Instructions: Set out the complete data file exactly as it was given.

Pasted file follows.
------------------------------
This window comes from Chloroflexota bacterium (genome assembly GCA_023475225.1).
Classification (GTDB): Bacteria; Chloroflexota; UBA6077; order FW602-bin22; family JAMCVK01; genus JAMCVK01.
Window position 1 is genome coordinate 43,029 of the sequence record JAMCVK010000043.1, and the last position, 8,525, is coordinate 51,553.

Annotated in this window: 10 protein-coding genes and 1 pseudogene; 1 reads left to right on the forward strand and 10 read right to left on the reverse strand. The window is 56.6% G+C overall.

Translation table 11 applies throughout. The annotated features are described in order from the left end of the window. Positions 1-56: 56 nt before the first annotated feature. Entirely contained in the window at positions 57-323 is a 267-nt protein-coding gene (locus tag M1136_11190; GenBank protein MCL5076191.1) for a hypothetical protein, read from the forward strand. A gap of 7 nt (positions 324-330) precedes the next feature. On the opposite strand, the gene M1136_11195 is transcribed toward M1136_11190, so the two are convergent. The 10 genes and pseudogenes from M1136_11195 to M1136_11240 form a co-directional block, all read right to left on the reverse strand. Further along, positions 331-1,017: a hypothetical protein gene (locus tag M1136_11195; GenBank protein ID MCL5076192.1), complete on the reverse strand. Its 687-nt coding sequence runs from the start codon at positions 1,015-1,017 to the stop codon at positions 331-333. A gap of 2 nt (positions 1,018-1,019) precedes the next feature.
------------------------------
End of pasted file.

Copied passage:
This window comes from Chloroflexota bacterium (genome assembly GCA_023475225.1).
Classification (GTDB): Bacteria; Chloroflexota; UBA6077; order FW602-bin22; family JAMCVK01; genus JAMCVK01.
Window position 1 is genome coordinate 43,029 of the sequence record JAMCVK010000043.1, and the last position, 8,525, is coordinate 51,553.

Annotated in this window: 10 protein-coding genes and 1 pseudogene; 1 reads left to right on the forward strand and 10 read right to left on the reverse strand. The window is 56.6% G+C overall.

Translation table 11 applies throughout. The annotated features are described in order from the left end of the window. Positions 1-56: 56 nt before the first annotated feature. Entirely contained in the window at positions 57-323 is a 267-nt protein-coding gene (locus tag M1136_11190; GenBank protein MCL5076191.1) for a hypothetical protein, read from the forward strand. A gap of 7 nt (positions 324-330) precedes the next feature. On the opposite strand, the gene M1136_11195 is transcribed toward M1136_11190, so the two are convergent. The 10 genes and pseudogenes from M1136_11195 to M1136_11240 form a co-directional block, all read right to left on the reverse strand. Further along, positions 331-1,017: a hypothetical protein gene (locus tag M1136_11195; GenBank protein ID MCL5076192.1), complete on the reverse strand. Its 687-nt coding sequence runs from the start codon at positions 1,015-1,017 to the stop codon at positions 331-333. A gap of 2 nt (positions 1,018-1,019) precedes the next feature.